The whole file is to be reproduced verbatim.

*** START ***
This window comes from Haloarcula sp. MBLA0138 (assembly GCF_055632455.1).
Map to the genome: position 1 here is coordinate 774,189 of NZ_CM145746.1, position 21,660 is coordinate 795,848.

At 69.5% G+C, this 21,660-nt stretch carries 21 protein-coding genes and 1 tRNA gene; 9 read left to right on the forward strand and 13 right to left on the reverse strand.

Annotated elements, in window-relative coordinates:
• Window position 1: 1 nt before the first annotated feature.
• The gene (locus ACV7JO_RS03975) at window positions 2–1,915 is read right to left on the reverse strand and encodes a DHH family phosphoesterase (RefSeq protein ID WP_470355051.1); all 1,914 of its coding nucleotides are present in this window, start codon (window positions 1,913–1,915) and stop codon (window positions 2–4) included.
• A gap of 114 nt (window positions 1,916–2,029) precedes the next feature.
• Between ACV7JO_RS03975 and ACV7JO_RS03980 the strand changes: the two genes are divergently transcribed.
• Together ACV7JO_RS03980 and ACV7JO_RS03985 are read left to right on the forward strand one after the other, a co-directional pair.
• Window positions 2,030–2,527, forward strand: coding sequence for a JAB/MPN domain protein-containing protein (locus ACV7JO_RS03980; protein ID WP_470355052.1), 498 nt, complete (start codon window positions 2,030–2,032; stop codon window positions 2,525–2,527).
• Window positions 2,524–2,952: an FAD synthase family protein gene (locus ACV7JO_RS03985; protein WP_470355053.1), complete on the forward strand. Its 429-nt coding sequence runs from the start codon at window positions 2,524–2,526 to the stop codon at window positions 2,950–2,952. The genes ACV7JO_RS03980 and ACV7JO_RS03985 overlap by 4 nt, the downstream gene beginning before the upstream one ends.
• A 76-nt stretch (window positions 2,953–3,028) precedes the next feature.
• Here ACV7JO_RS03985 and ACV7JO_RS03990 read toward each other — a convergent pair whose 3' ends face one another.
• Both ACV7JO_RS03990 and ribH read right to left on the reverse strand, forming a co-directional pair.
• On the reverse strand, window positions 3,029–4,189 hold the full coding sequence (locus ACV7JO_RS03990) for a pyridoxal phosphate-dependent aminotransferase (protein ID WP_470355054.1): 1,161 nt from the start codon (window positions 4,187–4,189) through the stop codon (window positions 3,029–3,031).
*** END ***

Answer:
This window comes from Haloarcula sp. MBLA0138 (assembly GCF_055632455.1).
Map to the genome: position 1 here is coordinate 774,189 of NZ_CM145746.1, position 21,660 is coordinate 795,848.

At 69.5% G+C, this 21,660-nt stretch carries 21 protein-coding genes and 1 tRNA gene; 9 read left to right on the forward strand and 13 right to left on the reverse strand.

Annotated elements, in window-relative coordinates:
• Window position 1: 1 nt before the first annotated feature.
• The gene (locus ACV7JO_RS03975) at window positions 2–1,915 is read right to left on the reverse strand and encodes a DHH family phosphoesterase (RefSeq protein ID WP_470355051.1); all 1,914 of its coding nucleotides are present in this window, start codon (window positions 1,913–1,915) and stop codon (window positions 2–4) included.
• A gap of 114 nt (window positions 1,916–2,029) precedes the next feature.
• Between ACV7JO_RS03975 and ACV7JO_RS03980 the strand changes: the two genes are divergently transcribed.
• Together ACV7JO_RS03980 and ACV7JO_RS03985 are read left to right on the forward strand one after the other, a co-directional pair.
• Window positions 2,030–2,527, forward strand: coding sequence for a JAB/MPN domain protein-containing protein (locus ACV7JO_RS03980; protein ID WP_470355052.1), 498 nt, complete (start codon window positions 2,030–2,032; stop codon window positions 2,525–2,527).
• Window positions 2,524–2,952: an FAD synthase family protein gene (locus ACV7JO_RS03985; protein WP_470355053.1), complete on the forward strand. Its 429-nt coding sequence runs from the start codon at window positions 2,524–2,526 to the stop codon at window positions 2,950–2,952. The genes ACV7JO_RS03980 and ACV7JO_RS03985 overlap by 4 nt, the downstream gene beginning before the upstream one ends.
• A 76-nt stretch (window positions 2,953–3,028) precedes the next feature.
• Here ACV7JO_RS03985 and ACV7JO_RS03990 read toward each other — a convergent pair whose 3' ends face one another.
• Both ACV7JO_RS03990 and ribH read right to left on the reverse strand, forming a co-directional pair.
• On the reverse strand, window positions 3,029–4,189 hold the full coding sequence (locus ACV7JO_RS03990) for a pyridoxal phosphate-dependent aminotransferase (protein ID WP_470355054.1): 1,161 nt from the start codon (window positions 4,187–4,189) through the stop codon (window positions 3,029–3,031).